SS102598It goes something like this… The history of St Nicholas is that one of his first acts of giving, which generated the legend who became Santa, back in the 4th century, occurred after he heard of a man too poor to allow his three daughters to marry. Late one night, Nicholas went to their house and threw a bag of coins down the chimney allowing the eldest daughter to marry. Eventually, he repeated the gesture for the second and third of the man’s daughters.

Fast forward 1700 years or so and the staff of St Oswald’s Charity Shop in Blaydon have followed St Nicholas’s lead and made two of their colleagues’ dreams come true. Paula Kunes and Ellis Taylor have been working together in the charity shop since Ellis was made redundant four years ago and thought they would never be able to afford to get married. But some modern day saints, in the form of their workmates, gave the pair the money to tie the knot making it a Christmas they’ll surely remember forever.

So you see, things may seem to change, but Christmas is still Christmas and at the heart of it is love in one form or another. This must mean there’s no need to panic about not being ready, right? Now did anyone see where I put that paper bag…

Monday Special – The Life of a Cystic Fibrosis Patient

Mondays aren’t a regular posting day for us but, when we do post on our blog on a Monday, it’s for a ‘Mega Monday Announcement’ and signals some amazing news for The Write Romantics such as a signing with an agent, a publishing deal, or a book release. Today is not a Mega Monday Announcement. It’s something very different and very moving.

As regular followers will know, we launched our debut anthology of short stories – Winter Tales: Stories to Warm Your Heart – last month. We’re incredibly proud of this anthology because, not only is it the first time in print for most of us, it’s raising money for two amazing charities – Teenage Cancer Trust and Cystic Fibrosis Trust.

We’ve been really touched by the support of our guests and many of their friends and contacts. A couple of weeks back, Jane Turley who runs the humorous blog ‘The Witty Ways of a Wayward Wife’ posted a more serious blog post introducing us to Derrick LoRusso, a Canadian teenager. It moved us all so much that we had to get in touch with him and invite him onto our blog. Thank you, Derrick, for sharing your courageous story with us.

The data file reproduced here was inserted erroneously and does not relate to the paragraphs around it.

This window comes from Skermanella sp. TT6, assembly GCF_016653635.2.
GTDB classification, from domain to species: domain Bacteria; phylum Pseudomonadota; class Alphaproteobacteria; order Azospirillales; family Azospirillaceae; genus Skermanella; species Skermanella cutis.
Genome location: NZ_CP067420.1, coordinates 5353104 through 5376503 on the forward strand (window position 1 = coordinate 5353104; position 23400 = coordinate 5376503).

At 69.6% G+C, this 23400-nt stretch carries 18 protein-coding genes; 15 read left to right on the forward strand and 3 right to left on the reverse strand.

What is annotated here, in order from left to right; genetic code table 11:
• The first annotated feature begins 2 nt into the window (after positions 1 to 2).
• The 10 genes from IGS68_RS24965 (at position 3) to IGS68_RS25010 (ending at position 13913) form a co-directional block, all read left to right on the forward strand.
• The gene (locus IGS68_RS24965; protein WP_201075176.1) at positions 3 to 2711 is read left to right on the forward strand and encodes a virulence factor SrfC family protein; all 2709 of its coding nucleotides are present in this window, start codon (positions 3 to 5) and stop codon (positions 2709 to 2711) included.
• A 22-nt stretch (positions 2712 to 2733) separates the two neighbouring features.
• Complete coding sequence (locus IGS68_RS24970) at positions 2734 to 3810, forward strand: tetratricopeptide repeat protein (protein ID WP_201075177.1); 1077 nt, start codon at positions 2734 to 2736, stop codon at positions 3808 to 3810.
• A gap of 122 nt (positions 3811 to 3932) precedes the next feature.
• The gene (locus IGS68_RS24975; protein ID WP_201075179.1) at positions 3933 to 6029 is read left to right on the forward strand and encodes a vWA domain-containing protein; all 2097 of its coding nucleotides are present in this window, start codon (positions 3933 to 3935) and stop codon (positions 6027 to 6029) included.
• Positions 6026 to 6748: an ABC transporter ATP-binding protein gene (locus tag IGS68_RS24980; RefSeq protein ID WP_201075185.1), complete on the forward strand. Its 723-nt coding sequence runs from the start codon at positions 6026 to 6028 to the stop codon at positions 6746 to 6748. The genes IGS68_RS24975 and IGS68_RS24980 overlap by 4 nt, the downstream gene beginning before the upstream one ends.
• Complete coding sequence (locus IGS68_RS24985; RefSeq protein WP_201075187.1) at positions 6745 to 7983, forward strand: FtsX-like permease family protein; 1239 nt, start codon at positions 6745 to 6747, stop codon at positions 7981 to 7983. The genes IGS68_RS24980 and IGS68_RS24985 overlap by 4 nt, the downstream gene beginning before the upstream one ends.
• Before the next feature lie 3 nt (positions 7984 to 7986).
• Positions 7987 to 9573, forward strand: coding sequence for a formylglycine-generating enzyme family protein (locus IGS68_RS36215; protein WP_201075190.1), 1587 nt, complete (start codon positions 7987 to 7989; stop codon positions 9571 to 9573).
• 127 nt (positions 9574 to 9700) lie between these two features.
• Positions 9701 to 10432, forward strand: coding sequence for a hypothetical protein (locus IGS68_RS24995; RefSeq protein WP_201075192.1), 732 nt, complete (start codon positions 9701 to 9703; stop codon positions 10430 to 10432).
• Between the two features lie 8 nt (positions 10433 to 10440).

The Life of a Cystic Fibrosis patient

Derrick in Paris
This is a photo taken of me a few years back. I was in Paris, notably at the base of Arc du Triumph while vacationing with my parents.

The first thing I ate there was a Nutella stuffed crepe. My dream of eating one in the middle of Paris came true. I can’t argue with French logic of loving chocolate and Nutella!

On the outside it would appear I can do anything. You wouldn’t guess I was diagnosed with Cystic Fibrosis, Crohn’s disease and even cancer.

This is a photo of my lungs taken only three months ago.

Derrick lungsOn the bottom left is a big white blob. This blob is a virus slowly taking over my airwaves. Which makes it extremely difficult for any CF patient to breathe normally. It is a constant battle of survival. According to my doctor, the only solution is to perform a bronchoscopy and have aggressive treatment of antibiotics to kill a virus that should of died back in 2008.

For me this CT scan image said more to me than any doctor or therapist could say. It was only a year ago I was hospitalized due to a scare of a virus threatening to take my life, and the complete accident of finding a tumour on my pancreas and having half of it removed.

My day starts with a fit of coughing. Only is this quelled when I use one of the three inhalers I take daily. Beginning with Ventolin, which helps opens up the airwaves. After an hour of letting it work, Pulmicort aids mucus to work it’s way up. The third, Symbicort, does the work of both when real emergencies arise. This being when I feel as if I’m being strangled on the inside, and am unable to even grasp for air without coughing or wheezing heavily.

Come meals I have to take enzymes. Cystic Fibrosis has killed any chance of my body absorbing nutrients and helping digest properly. Enzymes absorb every nutrient from the food I eat. Along with lactose aid, multiple vitamins of various types finish off breakfast alone. In total I will take over 300 pills in just a month for breakfast alone. By year end I will have taken more than a 1200 pills total. Not as hard to swallow for me as you think.

Once I have eaten, therapy takes up most of my morning. There are exercises we do to not only aid in breathing even a little better, but force stubborn phlegm out. These exercises have recently taken so much wind out of me, it’s become impossible to even do them properly. When that’s complete, on to the actual therapy of inhaled medicine called Tobramycin. The medicine is in liquid form, and must be evaporated into a mist and inhaled via a compressor attached to a nebulizer. This alone can also be painful, sometimes I don’t even finish the therapy due to extreme uncomfortable irritations in my chest and plenty coughing up of sputum. I do this twice a day, everyday. It is not the medicine at work doing this, it is my body trying hard to exhume the virus constantly, and slowly, drowning me.

I currently have three viruses that will forever grow within me. Pseudonymous can be killed off and can stay at bay for awhile. Microbacterium is permanently within me, however lies dormant unless triggered. The third, called Allergic bronchopulmonary aspergillosis (ABPA,) presumed gone in 2008, has returned. The problem lies within the Microbacterium and ABPA. Were the doctors to treat one, the other will be triggered, and cause unseen consequences and possibly even worse ill health. It seems the only way to combat the virus is to literally vacuum out the upper airwaves and have three days of therapy on intervenes medicine.